The origin of life is a big mystery. But we can say that life arises as a result of the self-organization of matter when special complex chemicals spontaneously arise that self-organize and acquire the ability to self-reproduce, that is, certain chemicals will be able to process what surrounds them, producing their own copies.
And we know that this happens in the life forms we know. All forms of life known to us are based on carbon chemistry, which we call organic. And by analyzing what happens in the forms of life known to us, several generalizations can be made that should be applicable to other possible chemical forms of life, namely: for the existence of life, a huge chemical diversity is necessary, generated by a small number of chemical elements. In the case of organic chemistry, these are carbon, hydrogen, nitrogen, oxygen, sulfur. A huge number of organic compounds are known. This number can be increased virtually to infinity.
Second condition: although these compounds do not have to be thermodynamically stable, they must be at least metastable and exist for a long time.
Third, for life to be possible, there must be a reaction to store energy. In particular, in all known forms of life, it is adenosine triphosphate, which is a form of energy storage and the breakdown of which allows living cells to do work.
There must also be a reaction that would extract energy from the environment, from those substances that come from the environment. In particular, in aerobic life forms, this is the oxidation of glucose, which is accompanied by the release of energy. In anaerobic organisms, these are other reactions: the processing of sulfur compounds, and so on.
There must be some mechanism of heredity. Its material carrier is some kind of large aperiodic molecule (Schrödinger, anticipating the discovery of the structure of DNA, pointed to an aperiodic crystal). This aperiodic crystal, as we would say now – a polymer, or more precisely – a copolymer, is a DNA molecule. In principle, this role can be played not only by linear copolymers of the DNA type, but also by two-dimensional polymeric structures. Three-dimensional – it’s already hard to believe in it. One-dimensional, two-dimensional – quite.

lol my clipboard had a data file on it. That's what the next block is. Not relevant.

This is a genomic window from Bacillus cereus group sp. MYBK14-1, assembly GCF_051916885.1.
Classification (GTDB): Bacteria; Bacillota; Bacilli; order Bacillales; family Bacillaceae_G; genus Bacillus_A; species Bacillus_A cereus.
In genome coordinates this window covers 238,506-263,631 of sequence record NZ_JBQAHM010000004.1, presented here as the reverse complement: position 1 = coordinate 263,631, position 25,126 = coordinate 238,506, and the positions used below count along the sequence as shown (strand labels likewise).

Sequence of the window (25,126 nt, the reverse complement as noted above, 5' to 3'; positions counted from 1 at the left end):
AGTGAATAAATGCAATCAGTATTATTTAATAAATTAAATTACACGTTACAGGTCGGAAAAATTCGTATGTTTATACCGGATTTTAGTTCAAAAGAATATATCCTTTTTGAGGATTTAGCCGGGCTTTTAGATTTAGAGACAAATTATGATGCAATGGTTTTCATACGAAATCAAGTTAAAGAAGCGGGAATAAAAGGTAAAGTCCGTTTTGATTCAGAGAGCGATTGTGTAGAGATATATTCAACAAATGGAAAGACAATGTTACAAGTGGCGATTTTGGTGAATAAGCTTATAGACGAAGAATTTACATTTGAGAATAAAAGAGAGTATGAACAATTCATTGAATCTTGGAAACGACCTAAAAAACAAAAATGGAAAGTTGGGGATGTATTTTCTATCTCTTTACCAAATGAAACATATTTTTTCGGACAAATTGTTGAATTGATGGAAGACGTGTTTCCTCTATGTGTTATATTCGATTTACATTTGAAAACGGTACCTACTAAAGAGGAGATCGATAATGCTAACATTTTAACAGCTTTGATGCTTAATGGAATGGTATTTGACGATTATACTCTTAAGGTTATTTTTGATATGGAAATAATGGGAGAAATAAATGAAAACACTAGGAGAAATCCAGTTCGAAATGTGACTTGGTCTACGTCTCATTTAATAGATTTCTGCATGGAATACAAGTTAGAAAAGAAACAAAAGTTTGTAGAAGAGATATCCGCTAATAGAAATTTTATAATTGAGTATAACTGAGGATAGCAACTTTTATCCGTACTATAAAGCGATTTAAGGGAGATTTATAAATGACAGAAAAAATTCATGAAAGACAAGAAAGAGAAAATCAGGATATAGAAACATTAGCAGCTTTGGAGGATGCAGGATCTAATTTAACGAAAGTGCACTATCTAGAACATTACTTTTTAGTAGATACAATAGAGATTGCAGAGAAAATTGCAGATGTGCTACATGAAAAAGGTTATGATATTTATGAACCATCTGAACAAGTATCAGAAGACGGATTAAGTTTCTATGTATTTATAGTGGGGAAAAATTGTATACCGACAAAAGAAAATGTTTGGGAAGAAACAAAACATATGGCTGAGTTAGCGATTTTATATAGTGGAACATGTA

And one more condition is that these substances, on the basis of which we want to imagine new forms of life, must be in a liquid or close to liquid state, so that the diffusion of molecules is fast enough, so that the products of vital activity are removed, and substances from the environment. environments could easily enter this living organism.
We recently found something that surprised us: we found extremely rich chemistry in nitrogen and hydrogen compounds. The fact is that if you look at the chemistry of hydrocarbons, the very chemistry, the diversity of which is the foundation for the diversity of all organic chemistry, you will get all organic chemistry by adding or replacing atoms of oxygen, sulfur, nitrogen.
So, for compressed hydrogen nitrogens, we found a much more diverse chemistry than is known for hydrocarbons.
There are a lot of nitrogenous hydrogens in the Universe. In fact, the planets Uranus and Neptune are approximately 8% by mass composed of ammonia, that is, the simplest hydrogen nitrogen. This is much more than the carbon on earth. Nitrogens also have a low melting point, which increases with pressure (as does the temperature in the planetary interior). Covalent nitrogen compounds with very strong directional bonds will also be metastable – in other words, not only is there an unusually large number of stable compounds under pressure, there will also be an almost unlimited number of metastable compounds. And if you start adding other atoms there: oxygen, sulfur, then the chemical diversity will exceed the diversity of organic chemistry. This is the area of chemistry that we still practically do not know and which came out of our calculations.
Studying the variety of hydrogen nitrogens, we were amazed at how many of them there are. Moreover, there are many of them in a thermodynamically stable state. For hydrocarbons, under normal conditions, there is only one thermodynamically stable compound – methane. For hydrogen nitrogens, there are more than a dozen such stable compounds. And they have extremely diverse chemistry, even more diverse than hydrocarbons. If we add oxygen and sulfur, maybe carbon in small quantities, then we will most likely have a chemistry that is many times or even orders of magnitude more diverse and rich than organic, which in principle can serve as the basis for new others. life forms.
Whether life is possible on planets such as Uranus and Neptune – where 8% by mass is ammonia – we do not know. A potential problem is that the lifetime of metastable compounds under planetary conditions (high temperatures and pressures) may not be long enough.
Nitrogenous compounds are by far the best, but probably not the only candidate for non-carbon life. Their advantage over, for example, silicon compounds is a more diverse chemistry, greater proximity to the liquid state, and usually a longer lifetime of metastable states due to stronger and more directed covalent bonds.